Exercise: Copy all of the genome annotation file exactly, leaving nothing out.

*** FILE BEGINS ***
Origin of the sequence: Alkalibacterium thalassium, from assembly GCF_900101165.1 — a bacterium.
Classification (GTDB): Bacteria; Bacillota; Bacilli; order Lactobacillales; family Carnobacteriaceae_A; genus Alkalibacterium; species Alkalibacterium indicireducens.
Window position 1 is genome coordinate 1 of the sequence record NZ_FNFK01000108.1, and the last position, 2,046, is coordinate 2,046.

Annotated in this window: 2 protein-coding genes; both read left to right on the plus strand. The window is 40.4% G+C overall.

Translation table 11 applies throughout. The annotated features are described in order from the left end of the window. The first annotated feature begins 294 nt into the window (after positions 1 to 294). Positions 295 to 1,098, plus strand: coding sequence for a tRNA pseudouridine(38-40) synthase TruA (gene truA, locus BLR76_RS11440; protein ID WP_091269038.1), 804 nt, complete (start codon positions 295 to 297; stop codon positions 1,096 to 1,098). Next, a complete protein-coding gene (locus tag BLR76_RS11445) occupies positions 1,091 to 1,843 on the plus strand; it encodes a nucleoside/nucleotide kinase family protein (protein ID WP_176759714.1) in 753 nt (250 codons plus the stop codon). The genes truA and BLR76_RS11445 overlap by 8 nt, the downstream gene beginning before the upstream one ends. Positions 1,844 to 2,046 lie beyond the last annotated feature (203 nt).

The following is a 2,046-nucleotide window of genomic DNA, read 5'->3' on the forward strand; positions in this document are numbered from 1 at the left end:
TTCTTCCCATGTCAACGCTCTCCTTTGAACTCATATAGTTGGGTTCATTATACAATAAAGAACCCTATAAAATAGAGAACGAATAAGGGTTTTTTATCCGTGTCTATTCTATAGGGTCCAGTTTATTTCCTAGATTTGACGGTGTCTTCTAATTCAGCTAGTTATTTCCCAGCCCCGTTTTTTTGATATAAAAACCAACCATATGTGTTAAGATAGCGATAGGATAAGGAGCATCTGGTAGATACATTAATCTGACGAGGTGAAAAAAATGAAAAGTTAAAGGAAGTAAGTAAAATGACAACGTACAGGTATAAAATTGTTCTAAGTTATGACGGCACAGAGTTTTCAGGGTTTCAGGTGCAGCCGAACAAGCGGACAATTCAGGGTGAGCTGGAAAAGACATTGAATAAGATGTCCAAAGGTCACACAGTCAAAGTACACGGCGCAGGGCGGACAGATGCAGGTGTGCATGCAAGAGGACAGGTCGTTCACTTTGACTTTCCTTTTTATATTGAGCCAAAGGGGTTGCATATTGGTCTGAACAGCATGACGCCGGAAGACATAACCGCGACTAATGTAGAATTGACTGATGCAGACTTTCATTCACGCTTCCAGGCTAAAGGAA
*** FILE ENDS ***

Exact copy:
Origin of the sequence: Alkalibacterium thalassium, from assembly GCF_900101165.1 — a bacterium.
Classification (GTDB): Bacteria; Bacillota; Bacilli; order Lactobacillales; family Carnobacteriaceae_A; genus Alkalibacterium; species Alkalibacterium indicireducens.
Window position 1 is genome coordinate 1 of the sequence record NZ_FNFK01000108.1, and the last position, 2,046, is coordinate 2,046.

Annotated in this window: 2 protein-coding genes; both read left to right on the plus strand. The window is 40.4% G+C overall.

Translation table 11 applies throughout. The annotated features are described in order from the left end of the window. The first annotated feature begins 294 nt into the window (after positions 1 to 294). Positions 295 to 1,098, plus strand: coding sequence for a tRNA pseudouridine(38-40) synthase TruA (gene truA, locus BLR76_RS11440; protein ID WP_091269038.1), 804 nt, complete (start codon positions 295 to 297; stop codon positions 1,096 to 1,098). Next, a complete protein-coding gene (locus tag BLR76_RS11445) occupies positions 1,091 to 1,843 on the plus strand; it encodes a nucleoside/nucleotide kinase family protein (protein ID WP_176759714.1) in 753 nt (250 codons plus the stop codon). The genes truA and BLR76_RS11445 overlap by 8 nt, the downstream gene beginning before the upstream one ends. Positions 1,844 to 2,046 lie beyond the last annotated feature (203 nt).

The following is a 2,046-nucleotide window of genomic DNA, read 5'->3' on the forward strand; positions in this document are numbered from 1 at the left end:
TTCTTCCCATGTCAACGCTCTCCTTTGAACTCATATAGTTGGGTTCATTATACAATAAAGAACCCTATAAAATAGAGAACGAATAAGGGTTTTTTATCCGTGTCTATTCTATAGGGTCCAGTTTATTTCCTAGATTTGACGGTGTCTTCTAATTCAGCTAGTTATTTCCCAGCCCCGTTTTTTTGATATAAAAACCAACCATATGTGTTAAGATAGCGATAGGATAAGGAGCATCTGGTAGATACATTAATCTGACGAGGTGAAAAAAATGAAAAGTTAAAGGAAGTAAGTAAAATGACAACGTACAGGTATAAAATTGTTCTAAGTTATGACGGCACAGAGTTTTCAGGGTTTCAGGTGCAGCCGAACAAGCGGACAATTCAGGGTGAGCTGGAAAAGACATTGAATAAGATGTCCAAAGGTCACACAGTCAAAGTACACGGCGCAGGGCGGACAGATGCAGGTGTGCATGCAAGAGGACAGGTCGTTCACTTTGACTTTCCTTTTTATATTGAGCCAAAGGGGTTGCATATTGGTCTGAACAGCATGACGCCGGAAGACATAACCGCGACTAATGTAGAATTGACTGATGCAGACTTTCATTCACGCTTCCAGGCTAAAGGAA